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The History and Characteristics of the Bernese Mountain Dog

The Bernese mountain dog: a great companion and guard dog, a docile animal and very well suited to family life.

The Bernese Shepherd is a large Swiss dog in the Bernese mountain dog category. Its distinguishing feature is its long, three-coloured coat and outstanding agility despite its size. Originating in the Bernese Pre-Alps in Switzerland, the Bernese Mountain Dog developed as a guard, pulling, or herd guard dog. However, given its gentle and affectionate character, it is a famous family dog today.

Origins

The origins of the Bernese Mountain dog are uncertain; however, it is believed to be an ancient dog breed. This is because images of a dog closely resembling a Bernese Mountain Dog have been found on vases dating back to Roman times. For this reason, it is thought that it may have been introduced into Switzerland by Roman legionaries.

However, more particular information about this breed dates back to the early 1900s. At that time, the Bernese Greyhound was widespread in the Schwarzenburg, south of Berne. In this area, there is also the small town of DiliTbach and the inn of the same name, in whose vicinity it was common to find many of these dogs. For this reason, the first name given to this breed was Diirrbachler.

In 1907, at the Lucerne exhibition, the Bovaro aroused the interest of Judge Albert Heim, who published an article in the official journal of the Swiss Kennel Society. Heim proposed changing its name to the Bernese Mountain Dog in analogy with the other breeds: the Appenzell Mountain Dog, the Fntlebuch Mountain Dog and the Great Swiss Mountain Dog.

First tasks

Bernese cattle were used as multi-purpose farm dogs, to guard properties and lead dairy cattle from the farm to the alpine pastures.
A very docile dog, perfect for children and family life

The Bernese Mountain dog was selected to help Swiss farmers on farms and in the mountains. For this, he needed a solid and robust physical structure, suitable for pulling, but at the same time agile, to drive livestock or retrieve lost animals.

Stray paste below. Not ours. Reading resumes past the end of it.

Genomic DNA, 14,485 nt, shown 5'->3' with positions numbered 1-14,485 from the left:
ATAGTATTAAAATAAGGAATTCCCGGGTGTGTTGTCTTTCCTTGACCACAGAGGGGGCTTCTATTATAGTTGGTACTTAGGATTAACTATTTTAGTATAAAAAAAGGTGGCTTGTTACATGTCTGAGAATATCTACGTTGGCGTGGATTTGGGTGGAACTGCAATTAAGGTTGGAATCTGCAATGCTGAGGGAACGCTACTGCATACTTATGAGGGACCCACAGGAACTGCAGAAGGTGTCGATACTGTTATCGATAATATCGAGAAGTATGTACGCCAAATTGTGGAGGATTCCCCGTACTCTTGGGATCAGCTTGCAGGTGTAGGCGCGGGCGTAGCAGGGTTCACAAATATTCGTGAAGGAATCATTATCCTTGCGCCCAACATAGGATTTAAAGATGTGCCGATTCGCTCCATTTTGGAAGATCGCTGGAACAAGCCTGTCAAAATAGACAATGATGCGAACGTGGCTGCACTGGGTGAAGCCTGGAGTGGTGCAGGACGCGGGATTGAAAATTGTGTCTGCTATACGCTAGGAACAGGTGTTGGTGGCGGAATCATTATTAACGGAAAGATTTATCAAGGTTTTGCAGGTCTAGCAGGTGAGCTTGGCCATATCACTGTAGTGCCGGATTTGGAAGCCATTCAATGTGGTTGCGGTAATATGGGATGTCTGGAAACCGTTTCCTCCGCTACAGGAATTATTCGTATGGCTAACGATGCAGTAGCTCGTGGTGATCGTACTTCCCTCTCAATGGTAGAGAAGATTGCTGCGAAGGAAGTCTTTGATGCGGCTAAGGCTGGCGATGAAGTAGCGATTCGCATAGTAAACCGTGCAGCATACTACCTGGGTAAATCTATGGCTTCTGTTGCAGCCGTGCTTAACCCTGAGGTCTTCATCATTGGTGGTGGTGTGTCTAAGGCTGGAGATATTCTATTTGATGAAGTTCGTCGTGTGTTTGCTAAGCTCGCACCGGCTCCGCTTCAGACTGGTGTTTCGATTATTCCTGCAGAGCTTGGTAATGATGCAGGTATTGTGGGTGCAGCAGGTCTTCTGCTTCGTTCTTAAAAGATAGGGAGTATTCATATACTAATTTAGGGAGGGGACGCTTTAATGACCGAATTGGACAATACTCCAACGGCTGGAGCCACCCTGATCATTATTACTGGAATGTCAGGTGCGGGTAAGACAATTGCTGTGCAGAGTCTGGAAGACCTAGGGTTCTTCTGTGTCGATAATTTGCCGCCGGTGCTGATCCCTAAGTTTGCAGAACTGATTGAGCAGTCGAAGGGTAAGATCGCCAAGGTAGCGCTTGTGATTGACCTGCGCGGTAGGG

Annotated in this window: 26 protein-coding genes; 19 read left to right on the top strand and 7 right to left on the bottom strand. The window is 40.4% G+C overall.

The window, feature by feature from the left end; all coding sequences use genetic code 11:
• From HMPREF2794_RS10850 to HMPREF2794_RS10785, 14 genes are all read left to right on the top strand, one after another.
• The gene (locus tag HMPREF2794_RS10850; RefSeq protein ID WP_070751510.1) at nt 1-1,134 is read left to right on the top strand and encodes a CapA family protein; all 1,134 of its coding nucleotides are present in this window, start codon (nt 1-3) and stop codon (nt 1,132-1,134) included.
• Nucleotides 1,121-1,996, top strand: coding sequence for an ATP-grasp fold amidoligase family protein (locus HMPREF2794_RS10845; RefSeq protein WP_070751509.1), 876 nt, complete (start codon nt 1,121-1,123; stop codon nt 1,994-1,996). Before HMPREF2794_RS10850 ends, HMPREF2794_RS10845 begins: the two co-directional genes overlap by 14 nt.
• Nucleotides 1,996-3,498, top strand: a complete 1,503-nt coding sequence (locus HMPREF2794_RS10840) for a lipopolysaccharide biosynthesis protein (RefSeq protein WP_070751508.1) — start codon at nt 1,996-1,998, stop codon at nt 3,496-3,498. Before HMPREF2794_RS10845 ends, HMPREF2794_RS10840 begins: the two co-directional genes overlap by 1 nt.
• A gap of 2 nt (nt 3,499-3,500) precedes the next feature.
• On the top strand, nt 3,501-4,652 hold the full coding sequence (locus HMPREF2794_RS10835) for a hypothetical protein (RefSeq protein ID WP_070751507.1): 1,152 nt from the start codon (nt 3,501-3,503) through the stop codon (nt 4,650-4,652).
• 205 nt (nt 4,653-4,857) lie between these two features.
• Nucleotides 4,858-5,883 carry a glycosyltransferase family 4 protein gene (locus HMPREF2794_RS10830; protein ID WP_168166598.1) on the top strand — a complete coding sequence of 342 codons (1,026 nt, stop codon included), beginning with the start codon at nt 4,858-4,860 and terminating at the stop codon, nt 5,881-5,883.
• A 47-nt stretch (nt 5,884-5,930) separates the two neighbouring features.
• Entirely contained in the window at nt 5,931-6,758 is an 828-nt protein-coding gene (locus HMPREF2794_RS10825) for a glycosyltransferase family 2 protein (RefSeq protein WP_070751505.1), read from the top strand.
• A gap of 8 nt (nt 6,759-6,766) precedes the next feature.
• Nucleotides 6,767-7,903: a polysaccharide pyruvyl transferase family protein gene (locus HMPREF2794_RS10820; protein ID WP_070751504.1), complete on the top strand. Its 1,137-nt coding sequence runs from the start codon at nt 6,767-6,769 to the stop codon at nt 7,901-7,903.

At the same time, his tasks also formed his character. Having to work closely with man, it had to be reliable and obedient. The breed was definitively stabilised in the 1940s through cross-breeding with Newfoundlands, another large breed known for its extraordinary aptitude for swimming and retrieving.

Appearance and Characteristics

Standard describes the Bernese Shepherd as a ‘Long-haired, tricoloured, powerful, agile, harmonious, well-proportioned utility dog, with strong limbs and above-average gait’. The height at withers for a male is 64-70 cm, weighing 55-60 kg; for females, the height is 58-66 cm, weighing 45-55 kg. The head is robust and well-proportioned. The eyes are dark with well-fitting eyelids, while the ears are set high and folded forward.

The muzzle is also robust and of average length concerning the head. The mouth has black lips and a complete set of teeth (i.e. 42).

The body of the Bernese mountain dog expresses all its power and strength. It possesses both a broad and powerful chest and back. This gives a compact and harmonious line to the entire figure of this dog breed. The most distinctive trait of the Bernese Mountain Dog is its splendid coloured coat.

This is characterised by a long, shiny coat, usually smooth, and a thick undercoat that protects the dog from the weather. There is only one possible colouring, namely tricolour (black, brown and white).

The background colour is black, with brown (reddish-brown) spots on the cheeks, above the eyes, on the limbs and under the chest. It also has white spots on the head, which, towards the truffle, widen on both sides of the muzzle. White spots are also present on the neck, chest and sometimes on the legs and tail.

The limbs must be strong, straight and parallel. They also have solid ligaments and highly developed muscles. Finally, the tail is also strong and imposing, as is the entire body of the Bernese mountain dog. This is very long and has long hair.

Character

Despite its large size, the Bernese Mountain Dog is highly docile and affectionate. It is intelligent, cheerful, friendly, and never satiated with affection and cuddles. It is quiet and calm, perhaps mindful of the hardships of times gone by, but in case of need, it knows how to protect its human friend and his possessions.

It is a dog that tends to seek much physical contact with man, although not in a very intrusive manner. The Bernese Mountain Dog wants to feel part of the family and integrates well with all household members. However, it tends to identify a maximum of two people to whom it will become attached and obey the most. The choice is not due to the person’s age, so much so that he often chooses children to whom he connects himself in an incredibly loyal and long-lasting way.